December 18, 2013

Proposed Bell tower shocks neighbour

As published in The Erin Advocate

A farmer operating a vacation business that relies on the beauty of the Erin countryside is quite alarmed at the prospect of a new Bell Mobility tower nearby.

Keith Lamont of Thistlestone Farm, on the Fourth Line south of County Road 50, learned last April about an agreement to erect a 61 metre (200 foot) tower right next to his property. He voiced his objections at a public information meeting December 3 in the Erin council chambers.

“I am stunned – they never approached me,” said Lamont. “It is quite ludicrous. Communities have needs too.”

Joel Swagerman of the consulting firm Fontur, working for Bell Mobility, said notifications for consultation can only be sent out after an agreement has been worked out with the owner of a selected location. Landowners can earn substantial revenue by allowing a tower on their property.

Anyone with concerns about this tower must send in their comments to Bell Mobility by December 23, and they will include them with their submission to Industry Canada. While the information meeting took place in the presence of Erin town councillors prior to their regular meeting, they have no authority regarding communications towers and made no comments.

“This has become a stressful experience,” said Lamont, who believes the visual impact of the tower puts his vacation business in jeopardy. “No one concerned has even visited us.”

With his website,, he promotes not only his family’s sheep farm operation, but encourages Farm Stay Vacations. The property has various ponds, trails and boardwalks.

“We have renovated two homes to attract visitors from the Bruce Trail, international ag visitors, naturalists, birders and livestock seminars sanctioned by OMAFRA etc. All these visitors will be staying in accommodation under the shadow of a multi-legged tower.”

Swagerman said several sites were considered in the area, and this is considered the best, providing coverage while meeting the required distance away from wetlands. The Grand River Conservation Authority has issued Bell a permit to use the land for a tower.

“It meets the environmental criteria – we understand that this area is quite sensitive,” he said. “There are concerns that Industry Canada does not necessarily agree are relevant to the proposal – these would be health concerns and property values – that’s just the way they work.”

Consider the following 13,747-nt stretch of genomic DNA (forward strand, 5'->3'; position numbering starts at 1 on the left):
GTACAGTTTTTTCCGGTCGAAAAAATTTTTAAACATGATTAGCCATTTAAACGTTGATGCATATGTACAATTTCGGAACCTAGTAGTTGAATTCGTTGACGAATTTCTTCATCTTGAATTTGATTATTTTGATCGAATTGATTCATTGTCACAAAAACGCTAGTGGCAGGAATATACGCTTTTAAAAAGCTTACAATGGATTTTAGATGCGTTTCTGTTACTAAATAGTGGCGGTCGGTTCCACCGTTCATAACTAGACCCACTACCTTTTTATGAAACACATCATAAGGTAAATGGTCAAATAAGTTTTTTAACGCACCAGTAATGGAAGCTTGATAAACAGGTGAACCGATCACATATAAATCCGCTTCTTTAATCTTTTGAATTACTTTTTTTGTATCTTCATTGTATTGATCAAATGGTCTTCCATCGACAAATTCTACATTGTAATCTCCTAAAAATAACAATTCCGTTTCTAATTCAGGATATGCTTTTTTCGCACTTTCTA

“All I can counter with is the visual distraction,” said Lamont. “All I can hope for is that someone will agree that we are impacted.”

He asked if there is any possibility of screening the view of the tower to reduce its impact. Swagerman said the planting of trees could be considered, and noted that relocation of the tower within the chosen property could still be considered by Bell Mobility and the landowner in the coming months.

One of Lamont’s supporters said: “This is going to be a substantial aesthetic and financial loss, because his property will be devalued because of that tower. Why should he have the burden of all this, if the other guy gets the financial benefits?”

Community objections to new towers have become frequent news. Last month, loud protesters at a Stewarttown information meeting prevented a Rogers representative from making a presentation on a new cell tower. Complaints there included health fears due to the tower signal, reduced property values, visual distraction and lack of public notification.

Swagerman said the Erin tower is part of a program to expand broadband wireless services (internet data and voice) to underserviced areas. Bell Mobility was issued the area by the Canadian Radio-television and Telecommunications Commission CRTC, and asked to find an appropriate location for a tower within an 800 metre radius.

“The goal of the program is to even it out so the rural areas get improved service, on an equal basis to the urban areas,” he said, noting that residents within a three to five kilometre radius would be able to receive a wireless internet signal.